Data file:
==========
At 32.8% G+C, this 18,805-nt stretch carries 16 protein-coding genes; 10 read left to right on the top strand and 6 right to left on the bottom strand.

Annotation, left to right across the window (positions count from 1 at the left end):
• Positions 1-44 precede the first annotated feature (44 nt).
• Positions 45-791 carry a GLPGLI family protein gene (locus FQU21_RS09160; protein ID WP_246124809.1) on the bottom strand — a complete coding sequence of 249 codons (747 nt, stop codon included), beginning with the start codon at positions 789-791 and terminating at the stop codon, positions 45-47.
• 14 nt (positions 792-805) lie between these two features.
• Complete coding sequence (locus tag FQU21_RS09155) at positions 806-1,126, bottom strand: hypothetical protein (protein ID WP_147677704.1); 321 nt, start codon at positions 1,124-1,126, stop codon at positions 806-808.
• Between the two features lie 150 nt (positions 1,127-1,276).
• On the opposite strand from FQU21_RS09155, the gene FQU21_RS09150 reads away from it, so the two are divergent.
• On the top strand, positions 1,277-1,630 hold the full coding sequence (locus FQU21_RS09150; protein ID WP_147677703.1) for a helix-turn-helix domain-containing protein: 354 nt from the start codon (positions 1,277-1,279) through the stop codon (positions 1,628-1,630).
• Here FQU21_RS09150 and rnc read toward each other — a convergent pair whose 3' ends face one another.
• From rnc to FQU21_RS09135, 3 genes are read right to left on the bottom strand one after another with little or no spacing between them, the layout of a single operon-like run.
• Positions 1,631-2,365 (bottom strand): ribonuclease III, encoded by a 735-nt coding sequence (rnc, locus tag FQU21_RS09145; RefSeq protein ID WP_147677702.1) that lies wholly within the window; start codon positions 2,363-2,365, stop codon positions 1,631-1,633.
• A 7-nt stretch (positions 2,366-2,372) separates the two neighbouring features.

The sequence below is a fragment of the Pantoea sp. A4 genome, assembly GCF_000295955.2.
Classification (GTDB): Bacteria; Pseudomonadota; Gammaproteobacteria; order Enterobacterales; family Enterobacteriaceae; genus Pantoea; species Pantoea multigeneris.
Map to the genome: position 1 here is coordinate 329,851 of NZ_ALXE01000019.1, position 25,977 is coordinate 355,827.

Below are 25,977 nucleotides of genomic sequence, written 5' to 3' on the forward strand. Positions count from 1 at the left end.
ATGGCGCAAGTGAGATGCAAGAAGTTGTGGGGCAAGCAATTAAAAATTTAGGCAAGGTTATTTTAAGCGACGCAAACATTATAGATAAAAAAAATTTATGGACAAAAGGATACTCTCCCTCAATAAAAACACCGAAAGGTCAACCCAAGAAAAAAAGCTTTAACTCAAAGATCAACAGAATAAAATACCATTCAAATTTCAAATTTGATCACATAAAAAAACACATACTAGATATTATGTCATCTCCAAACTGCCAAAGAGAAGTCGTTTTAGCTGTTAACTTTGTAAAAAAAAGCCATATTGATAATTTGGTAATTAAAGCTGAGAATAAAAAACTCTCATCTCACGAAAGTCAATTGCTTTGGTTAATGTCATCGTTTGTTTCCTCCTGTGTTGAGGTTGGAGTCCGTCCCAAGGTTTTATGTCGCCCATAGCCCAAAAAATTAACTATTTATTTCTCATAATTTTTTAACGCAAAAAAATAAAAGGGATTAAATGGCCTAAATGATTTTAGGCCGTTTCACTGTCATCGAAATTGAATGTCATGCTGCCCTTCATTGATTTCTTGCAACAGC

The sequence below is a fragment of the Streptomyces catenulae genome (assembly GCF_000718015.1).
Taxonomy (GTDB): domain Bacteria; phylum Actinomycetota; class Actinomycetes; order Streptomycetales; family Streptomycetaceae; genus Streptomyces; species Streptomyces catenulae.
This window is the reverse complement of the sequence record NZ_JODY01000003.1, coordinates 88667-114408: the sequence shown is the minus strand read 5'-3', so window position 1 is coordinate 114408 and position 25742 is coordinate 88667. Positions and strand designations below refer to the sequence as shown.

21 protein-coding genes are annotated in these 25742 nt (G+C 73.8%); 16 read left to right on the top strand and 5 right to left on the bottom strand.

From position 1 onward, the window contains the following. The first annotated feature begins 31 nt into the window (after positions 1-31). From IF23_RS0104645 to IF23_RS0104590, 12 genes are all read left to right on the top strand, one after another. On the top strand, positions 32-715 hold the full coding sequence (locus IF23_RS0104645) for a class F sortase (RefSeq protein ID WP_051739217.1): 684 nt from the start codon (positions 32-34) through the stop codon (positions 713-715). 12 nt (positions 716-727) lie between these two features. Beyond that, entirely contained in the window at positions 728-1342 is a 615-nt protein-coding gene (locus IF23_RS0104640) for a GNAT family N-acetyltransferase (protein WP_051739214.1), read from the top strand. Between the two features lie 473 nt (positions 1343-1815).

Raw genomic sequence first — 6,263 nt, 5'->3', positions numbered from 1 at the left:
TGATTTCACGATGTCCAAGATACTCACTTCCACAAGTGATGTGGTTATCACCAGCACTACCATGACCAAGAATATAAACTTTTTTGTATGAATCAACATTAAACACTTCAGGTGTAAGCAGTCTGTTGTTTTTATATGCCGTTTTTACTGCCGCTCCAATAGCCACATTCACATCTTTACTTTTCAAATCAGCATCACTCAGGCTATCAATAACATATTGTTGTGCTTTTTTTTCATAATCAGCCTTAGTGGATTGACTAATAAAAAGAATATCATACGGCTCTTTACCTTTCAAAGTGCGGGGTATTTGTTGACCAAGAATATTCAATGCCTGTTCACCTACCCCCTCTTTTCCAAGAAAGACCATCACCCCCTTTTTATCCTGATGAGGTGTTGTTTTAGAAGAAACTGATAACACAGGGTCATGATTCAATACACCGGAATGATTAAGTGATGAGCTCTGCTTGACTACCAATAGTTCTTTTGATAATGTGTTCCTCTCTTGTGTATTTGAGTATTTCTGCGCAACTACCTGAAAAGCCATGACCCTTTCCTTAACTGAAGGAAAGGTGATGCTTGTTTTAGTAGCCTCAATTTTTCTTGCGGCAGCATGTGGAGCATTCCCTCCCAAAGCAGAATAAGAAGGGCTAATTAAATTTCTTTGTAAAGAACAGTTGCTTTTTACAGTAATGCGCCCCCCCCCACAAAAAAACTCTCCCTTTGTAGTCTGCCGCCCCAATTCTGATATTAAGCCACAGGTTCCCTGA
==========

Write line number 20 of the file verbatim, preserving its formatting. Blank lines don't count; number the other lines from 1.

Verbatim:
Taxonomy (GTDB): domain Bacteria; phylum Actinomycetota; class Actinomycetes; order Streptomycetales; family Streptomycetaceae; genus Streptomyces; species Streptomyces catenulae.